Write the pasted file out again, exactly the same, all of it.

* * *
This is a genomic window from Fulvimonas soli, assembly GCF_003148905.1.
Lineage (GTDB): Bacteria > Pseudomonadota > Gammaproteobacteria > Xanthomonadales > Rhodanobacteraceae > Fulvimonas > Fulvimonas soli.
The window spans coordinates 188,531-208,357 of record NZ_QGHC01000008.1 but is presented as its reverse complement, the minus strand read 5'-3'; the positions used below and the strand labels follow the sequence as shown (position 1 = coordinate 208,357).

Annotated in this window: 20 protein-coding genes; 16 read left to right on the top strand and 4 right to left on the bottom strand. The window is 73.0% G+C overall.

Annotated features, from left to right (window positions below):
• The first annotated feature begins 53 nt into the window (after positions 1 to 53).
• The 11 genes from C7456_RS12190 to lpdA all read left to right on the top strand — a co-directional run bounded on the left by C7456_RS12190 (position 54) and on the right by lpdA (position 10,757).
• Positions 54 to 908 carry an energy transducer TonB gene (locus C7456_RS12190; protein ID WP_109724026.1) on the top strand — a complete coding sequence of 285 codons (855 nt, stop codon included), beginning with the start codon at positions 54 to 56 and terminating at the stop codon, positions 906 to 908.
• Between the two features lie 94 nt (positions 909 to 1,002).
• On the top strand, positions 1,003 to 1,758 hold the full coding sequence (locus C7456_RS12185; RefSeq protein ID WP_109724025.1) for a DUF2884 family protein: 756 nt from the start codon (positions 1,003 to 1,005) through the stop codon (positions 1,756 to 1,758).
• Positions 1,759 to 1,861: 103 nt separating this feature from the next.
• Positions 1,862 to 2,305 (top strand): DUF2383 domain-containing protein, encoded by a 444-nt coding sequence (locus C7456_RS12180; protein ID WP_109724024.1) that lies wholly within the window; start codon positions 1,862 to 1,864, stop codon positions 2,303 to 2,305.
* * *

This is a genomic window from Fulvimonas soli, assembly GCF_003148905.1.
Lineage (GTDB): Bacteria > Pseudomonadota > Gammaproteobacteria > Xanthomonadales > Rhodanobacteraceae > Fulvimonas > Fulvimonas soli.
The window spans coordinates 188,531-208,357 of record NZ_QGHC01000008.1 but is presented as its reverse complement, the minus strand read 5'-3'; the positions used below and the strand labels follow the sequence as shown (position 1 = coordinate 208,357).

Annotated in this window: 20 protein-coding genes; 16 read left to right on the top strand and 4 right to left on the bottom strand. The window is 73.0% G+C overall.

Annotated features, from left to right (window positions below):
• The first annotated feature begins 53 nt into the window (after positions 1 to 53).
• The 11 genes from C7456_RS12190 to lpdA all read left to right on the top strand — a co-directional run bounded on the left by C7456_RS12190 (position 54) and on the right by lpdA (position 10,757).
• Positions 54 to 908 carry an energy transducer TonB gene (locus C7456_RS12190; protein ID WP_109724026.1) on the top strand — a complete coding sequence of 285 codons (855 nt, stop codon included), beginning with the start codon at positions 54 to 56 and terminating at the stop codon, positions 906 to 908.
• Between the two features lie 94 nt (positions 909 to 1,002).
• On the top strand, positions 1,003 to 1,758 hold the full coding sequence (locus C7456_RS12185; RefSeq protein ID WP_109724025.1) for a DUF2884 family protein: 756 nt from the start codon (positions 1,003 to 1,005) through the stop codon (positions 1,756 to 1,758).
• Positions 1,759 to 1,861: 103 nt separating this feature from the next.
• Positions 1,862 to 2,305 (top strand): DUF2383 domain-containing protein, encoded by a 444-nt coding sequence (locus C7456_RS12180; protein ID WP_109724024.1) that lies wholly within the window; start codon positions 1,862 to 1,864, stop codon positions 2,303 to 2,305.